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Air Has Riders On Tenterhooks

Road racers fear smog will make a tough course even more gruelling

Martin Zhou and Agence France-Presse – Updated on Aug 09, 2008

Organisers have repeatedly issued assurances to Olympians about the air quality over the past year and more. But the cyclists who will set off today in the road race, the first outdoor endurance event of the Games, remained uncertain exactly what they will be up against in terms of conditions.

The daunting six-hour men’s race – which will feature many of the sport’s leading names – and three-hour women’s race are both held on a punishing 248.5km road course, which starts in Tiananmen and ends at the foot of the Great Wall. The final sprint involves a steep climb and subsequent descent sections, which many riders feel is one of the toughest they have seen.

The demanding nature of the route is sure to be aggravated by the capital’s extreme humidity, heat and, particularly, the smog.

“We’ve been given masks to wear if we choose to wear them,” said Julian Dean, a New Zealand road cyclist. “It’s going to be challenging, without a doubt. Nobody is looking forward to it, but everybody has to cope with it.” Du Shaozhong, deputy director of the Beijing Environment Protection Bureau, repeated his routine dismissal of air quality concerns yesterday.

“During rainy and foggy weather visibility is not good,” said Du, referring to the hazy skyline that shrouded the capital yesterday. “But this doesn’t mean the air quality is not good.”

The air quality index readings from Du’s agency were just within the national safety standard, although still short of the WHO benchmark. It forecast a similar reading today. But the cyclists were not fully convinced.

“I know the pollution, combined with heat and humidity, is going to be a huge problem,” said Lieselot Decroix, a Belgian rider. “But as athletes, we can do very little about it.”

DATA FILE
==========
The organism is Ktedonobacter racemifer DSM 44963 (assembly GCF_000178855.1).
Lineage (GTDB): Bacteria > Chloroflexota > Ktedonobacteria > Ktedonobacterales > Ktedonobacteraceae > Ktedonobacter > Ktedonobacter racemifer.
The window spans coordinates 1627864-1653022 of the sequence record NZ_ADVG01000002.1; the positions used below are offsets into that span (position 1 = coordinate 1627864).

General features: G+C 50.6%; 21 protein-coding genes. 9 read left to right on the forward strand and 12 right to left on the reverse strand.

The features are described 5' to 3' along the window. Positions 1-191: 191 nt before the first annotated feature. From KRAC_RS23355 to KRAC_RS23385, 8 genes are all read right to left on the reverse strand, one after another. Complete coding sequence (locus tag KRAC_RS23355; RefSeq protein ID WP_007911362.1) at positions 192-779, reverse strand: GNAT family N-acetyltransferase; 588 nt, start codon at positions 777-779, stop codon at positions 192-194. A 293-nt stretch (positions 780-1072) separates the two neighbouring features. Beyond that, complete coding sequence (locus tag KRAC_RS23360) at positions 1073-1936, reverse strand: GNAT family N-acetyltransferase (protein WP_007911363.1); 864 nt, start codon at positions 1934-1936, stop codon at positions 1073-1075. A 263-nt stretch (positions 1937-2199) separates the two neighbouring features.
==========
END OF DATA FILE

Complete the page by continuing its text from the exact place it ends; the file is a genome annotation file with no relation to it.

Asked whether she liked the landscape in the suburban section of the course, Decroix replied: “I think the landscape is really nice but I couldn’t see it. I could only see, say, 50 metres.”

American Christian Vande Velde who saw part of the Great Wall yesterday was impressed by the structure but still concerned about air quality. “It was amazing,” said Vande Velde. “I just wish the visibility was a little better.”

“It’s nasty out there, for sure,” said Vande Velde, who is hoping to claim a medal in the men’s time trial next week. Experts warned before the Games that endurance events could be postponed in the event of adverse conditions, although so far the road race is on.

“It’s a very hard course, very draining and the climb is about half an hour in length,” said Stuart O’Grady, one of the Australian team.

“We were just sweating incredible amounts. I have been in more humid conditions. But if it’s hot here, it will be tough.”

Compatriot Cadel Evans, who just two weeks ago finished runner-up for the second consecutive year on the Tour de France, was pulling no punches about the race conditions following his final official training session.

“It is no big surprise to me as I was here last year, but it is more humid, the air is thicker and more polluted and the oxygen density is very low,” said the 31-year-old climber and time trial specialist.

In the heat of Athens in 2004, only 75 of 144 rider finished the men’s race – and many riders say it could be even fewer this time.

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